9.) When the power is out, and your cell phone is dead, but you’ve written your activity schedule on your old-fashioned paper calendar, and you still have a land line.

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Sending My Name to Mars

Posted by O'Maolchaithaigh on September 4, 2015

boarding-pass-with-miles-km

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A DNA Vignette

Posted by O'Maolchaithaigh on April 2, 2010

The synthesis order from Dr. Jella’s lab was taped to my lab door when I arrived, even though I was early. Science marches on, without regard for working hours.  After flicking on the lights, I dropped my lunch bag on my desk in the rear of the lab, under the sealed windows that let in light, but no air.  I turned my PC on.  I wanted a cup of coffee. I wanted to sit quietly for a few minutes, playing Solitaire.  But, I had unfinished orders from the day before, as well as these new orders.  I’d be lucky to synthesize all of ’em by days end. A long day ahead of me, probably ’till 7:00 pm.
I typed the first sequence into the machine: ACGCCCTATTACGACGAAGTTAC.  I could synthesize four pieces of DNA, or RNA simultaneously.  It would take almost four hours for the DNA Synthesizer to complete four oligonucleotides, then I could start the next four. Hopefully, they would finish in time to let me start another four before I went home. Those would run overnight.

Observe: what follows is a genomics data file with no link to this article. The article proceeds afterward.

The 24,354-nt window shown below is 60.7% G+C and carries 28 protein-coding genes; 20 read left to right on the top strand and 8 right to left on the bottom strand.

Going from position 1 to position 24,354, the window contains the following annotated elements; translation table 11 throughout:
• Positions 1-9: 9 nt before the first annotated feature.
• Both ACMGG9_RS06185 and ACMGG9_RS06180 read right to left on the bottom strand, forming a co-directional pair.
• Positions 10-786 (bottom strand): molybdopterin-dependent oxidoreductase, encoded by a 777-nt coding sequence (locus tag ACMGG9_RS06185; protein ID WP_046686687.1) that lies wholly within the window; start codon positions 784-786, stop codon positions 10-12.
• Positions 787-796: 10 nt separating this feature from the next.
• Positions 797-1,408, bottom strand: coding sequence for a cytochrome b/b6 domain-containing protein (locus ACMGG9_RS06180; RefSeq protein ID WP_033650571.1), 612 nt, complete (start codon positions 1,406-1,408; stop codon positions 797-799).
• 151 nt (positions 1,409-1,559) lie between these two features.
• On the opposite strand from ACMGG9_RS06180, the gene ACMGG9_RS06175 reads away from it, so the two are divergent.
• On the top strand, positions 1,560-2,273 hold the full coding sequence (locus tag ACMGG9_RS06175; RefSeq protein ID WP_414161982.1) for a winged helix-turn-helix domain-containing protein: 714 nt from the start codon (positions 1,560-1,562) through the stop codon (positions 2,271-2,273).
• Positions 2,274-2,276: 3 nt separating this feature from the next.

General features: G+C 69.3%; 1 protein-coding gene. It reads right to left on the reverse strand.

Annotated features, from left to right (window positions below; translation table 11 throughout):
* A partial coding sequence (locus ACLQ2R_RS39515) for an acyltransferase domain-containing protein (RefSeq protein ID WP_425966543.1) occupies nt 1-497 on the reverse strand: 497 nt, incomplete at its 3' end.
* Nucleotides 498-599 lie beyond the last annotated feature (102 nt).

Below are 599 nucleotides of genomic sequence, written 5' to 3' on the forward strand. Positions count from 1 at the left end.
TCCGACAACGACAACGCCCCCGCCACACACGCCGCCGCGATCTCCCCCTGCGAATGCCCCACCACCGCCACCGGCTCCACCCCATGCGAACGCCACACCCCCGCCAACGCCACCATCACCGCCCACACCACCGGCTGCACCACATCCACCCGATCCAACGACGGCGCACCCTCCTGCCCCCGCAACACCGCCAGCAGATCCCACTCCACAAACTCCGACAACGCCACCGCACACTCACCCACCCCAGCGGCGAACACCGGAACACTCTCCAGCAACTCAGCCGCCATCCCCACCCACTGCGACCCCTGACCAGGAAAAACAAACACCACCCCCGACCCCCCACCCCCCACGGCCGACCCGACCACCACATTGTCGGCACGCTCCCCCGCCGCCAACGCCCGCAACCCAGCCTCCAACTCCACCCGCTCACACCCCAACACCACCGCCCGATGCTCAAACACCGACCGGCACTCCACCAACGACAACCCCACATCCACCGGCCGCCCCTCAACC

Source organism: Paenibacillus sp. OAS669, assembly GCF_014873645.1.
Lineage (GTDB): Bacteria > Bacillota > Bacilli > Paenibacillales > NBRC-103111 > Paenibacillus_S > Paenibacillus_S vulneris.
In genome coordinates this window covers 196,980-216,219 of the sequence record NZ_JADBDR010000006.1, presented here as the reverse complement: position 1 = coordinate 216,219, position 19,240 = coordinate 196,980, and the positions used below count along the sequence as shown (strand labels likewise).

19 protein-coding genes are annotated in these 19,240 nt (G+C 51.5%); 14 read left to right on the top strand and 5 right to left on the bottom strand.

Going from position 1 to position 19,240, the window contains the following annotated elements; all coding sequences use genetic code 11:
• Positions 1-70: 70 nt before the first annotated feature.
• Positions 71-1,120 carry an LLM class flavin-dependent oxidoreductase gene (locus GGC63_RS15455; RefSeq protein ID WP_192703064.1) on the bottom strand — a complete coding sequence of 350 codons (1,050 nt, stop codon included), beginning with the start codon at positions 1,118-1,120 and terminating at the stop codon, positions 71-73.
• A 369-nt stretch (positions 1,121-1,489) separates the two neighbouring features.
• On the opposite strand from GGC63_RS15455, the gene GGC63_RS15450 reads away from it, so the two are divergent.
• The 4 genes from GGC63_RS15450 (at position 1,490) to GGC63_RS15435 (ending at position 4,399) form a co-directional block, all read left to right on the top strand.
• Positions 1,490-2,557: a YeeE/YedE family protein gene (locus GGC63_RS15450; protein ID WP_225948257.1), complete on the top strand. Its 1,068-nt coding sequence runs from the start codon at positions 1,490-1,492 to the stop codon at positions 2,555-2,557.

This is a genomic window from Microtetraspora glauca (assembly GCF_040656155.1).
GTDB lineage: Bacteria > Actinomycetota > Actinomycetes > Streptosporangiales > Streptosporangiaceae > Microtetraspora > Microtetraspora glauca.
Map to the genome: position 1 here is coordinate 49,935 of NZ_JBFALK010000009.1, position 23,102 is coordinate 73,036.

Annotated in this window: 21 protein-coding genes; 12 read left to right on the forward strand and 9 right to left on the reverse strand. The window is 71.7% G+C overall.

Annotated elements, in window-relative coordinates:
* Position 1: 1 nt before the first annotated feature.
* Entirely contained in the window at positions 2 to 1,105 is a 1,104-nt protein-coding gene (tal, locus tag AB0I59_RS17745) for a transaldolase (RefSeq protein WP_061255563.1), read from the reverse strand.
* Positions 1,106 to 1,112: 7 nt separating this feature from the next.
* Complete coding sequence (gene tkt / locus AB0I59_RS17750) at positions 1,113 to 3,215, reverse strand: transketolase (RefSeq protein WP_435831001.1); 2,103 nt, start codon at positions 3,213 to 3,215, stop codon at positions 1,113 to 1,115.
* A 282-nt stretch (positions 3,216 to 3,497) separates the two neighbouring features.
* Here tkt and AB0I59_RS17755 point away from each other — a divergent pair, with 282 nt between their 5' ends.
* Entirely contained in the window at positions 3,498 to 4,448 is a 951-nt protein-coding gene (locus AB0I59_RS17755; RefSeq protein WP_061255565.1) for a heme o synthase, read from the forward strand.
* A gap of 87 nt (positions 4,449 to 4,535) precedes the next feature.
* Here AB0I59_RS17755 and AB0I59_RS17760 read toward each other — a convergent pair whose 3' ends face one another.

I finished entering all the code letters for all of the syntheses, checked the level of the liquid reagents at every bottle position, and started the Pre Run.  Solenoids clicked on and off as current was applied to each one, moving a magnetic rod back and forth to allow the flow of gas or liquid for each step of the syntheses. Click, click-click, click, click-click, click, click, click, and occasionally the whoosh of gas as regulators adjusted the pressure of ultra high purity nitrogen that pushed all the liquids around.  After all the lines were purged of air and old liquids, and fresh liquid flowed from each reagent through all the lines, I started my first batch of the day.  I was happy that I’d had the machine upgraded from the original two-position one.  I’d never have been able to get this much done so quickly.